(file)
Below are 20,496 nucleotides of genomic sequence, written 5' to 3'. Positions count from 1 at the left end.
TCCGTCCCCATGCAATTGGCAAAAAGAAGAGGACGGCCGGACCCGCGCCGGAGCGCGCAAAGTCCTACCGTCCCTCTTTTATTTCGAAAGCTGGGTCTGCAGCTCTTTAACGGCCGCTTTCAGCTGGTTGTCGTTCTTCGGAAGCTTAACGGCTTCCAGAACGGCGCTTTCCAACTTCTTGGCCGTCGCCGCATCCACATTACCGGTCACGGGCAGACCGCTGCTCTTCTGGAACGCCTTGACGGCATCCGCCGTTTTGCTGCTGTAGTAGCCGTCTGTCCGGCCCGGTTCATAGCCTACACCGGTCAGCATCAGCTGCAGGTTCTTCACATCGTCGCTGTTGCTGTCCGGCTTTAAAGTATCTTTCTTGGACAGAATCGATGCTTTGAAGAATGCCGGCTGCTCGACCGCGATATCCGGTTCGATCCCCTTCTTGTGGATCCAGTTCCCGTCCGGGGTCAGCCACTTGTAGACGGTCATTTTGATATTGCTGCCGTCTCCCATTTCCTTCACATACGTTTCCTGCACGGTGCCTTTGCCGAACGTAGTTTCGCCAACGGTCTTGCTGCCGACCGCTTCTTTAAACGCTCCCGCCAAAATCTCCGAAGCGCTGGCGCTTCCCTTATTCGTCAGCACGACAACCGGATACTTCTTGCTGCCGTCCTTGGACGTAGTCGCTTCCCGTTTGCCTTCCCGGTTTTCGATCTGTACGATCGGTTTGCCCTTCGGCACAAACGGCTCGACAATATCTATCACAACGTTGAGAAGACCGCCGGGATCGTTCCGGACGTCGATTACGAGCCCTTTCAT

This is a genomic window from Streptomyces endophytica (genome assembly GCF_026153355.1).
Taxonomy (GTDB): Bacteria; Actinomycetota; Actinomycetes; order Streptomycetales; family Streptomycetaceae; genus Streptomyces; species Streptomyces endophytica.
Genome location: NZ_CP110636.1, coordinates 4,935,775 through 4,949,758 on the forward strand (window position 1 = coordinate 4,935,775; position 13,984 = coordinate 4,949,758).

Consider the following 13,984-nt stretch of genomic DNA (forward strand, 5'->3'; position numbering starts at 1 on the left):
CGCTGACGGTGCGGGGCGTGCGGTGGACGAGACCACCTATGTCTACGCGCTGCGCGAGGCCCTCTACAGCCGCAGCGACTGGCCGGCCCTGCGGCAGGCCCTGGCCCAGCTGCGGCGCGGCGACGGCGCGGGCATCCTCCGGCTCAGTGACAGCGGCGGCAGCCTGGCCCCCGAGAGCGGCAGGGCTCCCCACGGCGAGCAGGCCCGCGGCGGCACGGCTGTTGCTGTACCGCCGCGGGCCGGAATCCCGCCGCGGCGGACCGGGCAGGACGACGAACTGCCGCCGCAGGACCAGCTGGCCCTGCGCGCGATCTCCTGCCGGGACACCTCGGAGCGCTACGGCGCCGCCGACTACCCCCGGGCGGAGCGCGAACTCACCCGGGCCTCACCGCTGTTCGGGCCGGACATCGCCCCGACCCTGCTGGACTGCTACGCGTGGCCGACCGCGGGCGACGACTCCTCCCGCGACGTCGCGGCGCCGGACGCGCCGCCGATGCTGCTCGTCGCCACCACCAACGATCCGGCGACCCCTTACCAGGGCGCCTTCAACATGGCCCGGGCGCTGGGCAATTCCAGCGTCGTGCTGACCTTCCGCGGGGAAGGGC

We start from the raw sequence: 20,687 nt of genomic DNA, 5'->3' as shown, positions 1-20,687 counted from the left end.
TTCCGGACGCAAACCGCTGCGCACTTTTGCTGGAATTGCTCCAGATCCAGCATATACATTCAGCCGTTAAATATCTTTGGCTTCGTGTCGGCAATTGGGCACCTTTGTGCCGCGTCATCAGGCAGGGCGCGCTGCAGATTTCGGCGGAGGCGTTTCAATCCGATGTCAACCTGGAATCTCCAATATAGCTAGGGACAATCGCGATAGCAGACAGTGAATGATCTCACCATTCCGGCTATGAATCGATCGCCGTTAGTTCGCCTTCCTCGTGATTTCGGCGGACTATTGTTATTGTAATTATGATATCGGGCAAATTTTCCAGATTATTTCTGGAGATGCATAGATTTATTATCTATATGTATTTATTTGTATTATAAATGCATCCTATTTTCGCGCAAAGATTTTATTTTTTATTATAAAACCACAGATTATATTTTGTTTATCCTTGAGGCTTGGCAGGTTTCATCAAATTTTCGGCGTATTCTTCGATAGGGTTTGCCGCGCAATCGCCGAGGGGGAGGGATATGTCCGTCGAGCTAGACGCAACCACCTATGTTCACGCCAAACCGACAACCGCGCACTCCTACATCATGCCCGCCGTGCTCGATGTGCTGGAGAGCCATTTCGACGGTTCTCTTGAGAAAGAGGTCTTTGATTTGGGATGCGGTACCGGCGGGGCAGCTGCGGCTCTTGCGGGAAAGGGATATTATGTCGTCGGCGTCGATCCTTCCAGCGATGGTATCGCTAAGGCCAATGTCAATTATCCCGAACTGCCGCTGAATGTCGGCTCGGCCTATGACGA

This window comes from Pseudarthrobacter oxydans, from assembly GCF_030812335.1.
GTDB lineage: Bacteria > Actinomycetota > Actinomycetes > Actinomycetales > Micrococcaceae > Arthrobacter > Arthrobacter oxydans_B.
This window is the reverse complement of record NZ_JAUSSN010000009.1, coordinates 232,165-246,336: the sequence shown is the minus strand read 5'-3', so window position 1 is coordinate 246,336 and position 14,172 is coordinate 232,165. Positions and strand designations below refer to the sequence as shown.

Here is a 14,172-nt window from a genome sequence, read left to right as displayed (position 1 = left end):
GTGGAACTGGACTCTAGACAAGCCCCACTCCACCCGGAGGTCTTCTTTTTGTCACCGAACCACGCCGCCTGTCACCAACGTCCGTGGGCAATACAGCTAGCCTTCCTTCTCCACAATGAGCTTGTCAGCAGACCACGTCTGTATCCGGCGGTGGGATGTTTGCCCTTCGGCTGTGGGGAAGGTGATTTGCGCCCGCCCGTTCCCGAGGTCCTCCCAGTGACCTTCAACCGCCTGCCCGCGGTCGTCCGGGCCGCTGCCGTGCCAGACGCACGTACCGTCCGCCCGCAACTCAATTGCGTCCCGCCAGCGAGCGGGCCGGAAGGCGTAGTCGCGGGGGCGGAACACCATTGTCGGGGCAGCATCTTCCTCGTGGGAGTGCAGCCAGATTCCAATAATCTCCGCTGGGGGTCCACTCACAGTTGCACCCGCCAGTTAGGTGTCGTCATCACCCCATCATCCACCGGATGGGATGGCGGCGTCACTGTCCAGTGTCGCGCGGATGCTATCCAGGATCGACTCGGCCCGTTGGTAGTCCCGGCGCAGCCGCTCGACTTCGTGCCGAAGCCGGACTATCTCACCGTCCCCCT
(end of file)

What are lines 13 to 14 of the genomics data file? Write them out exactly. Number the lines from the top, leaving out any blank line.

Here is a 14,172-nt window from a genome sequence, read left to right as displayed (position 1 = left end):
GTGGAACTGGACTCTAGACAAGCCCCACTCCACCCGGAGGTCTTCTTTTTGTCACCGAACCACGCCGCCTGTCACCAACGTCCGTGGGCAATACAGCTAGCCTTCCTTCTCCACAATGAGCTTGTCAGCAGACCACGTCTGTATCCGGCGGTGGGATGTTTGCCCTTCGGCTGTGGGGAAGGTGATTTGCGCCCGCCCGTTCCCGAGGTCCTCCCAGTGACCTTCAACCGCCTGCCCGCGGTCGTCCGGGCCGCTGCCGTGCCAGACGCACGTACCGTCCGCCCGCAACTCAATTGCGTCCCGCCAGCGAGCGGGCCGGAAGGCGTAGTCGCGGGGGCGGAACACCATTGTCGGGGCAGCATCTTCCTCGTGGGAGTGCAGCCAGATTCCAATAATCTCCGCTGGGGGTCCACTCACAGTTGCACCCGCCAGTTAGGTGTCGTCATCACCCCATCATCCACCGGATGGGATGGCGGCGTCACTGTCCAGTGTCGCGCGGATGCTATCCAGGATCGACTCGGCCCGTTGGTAGTCCCGGCGCAGCCGCTCGACTTCGTGCCGAAGCCGGACTATCTCACCGTCCCCCT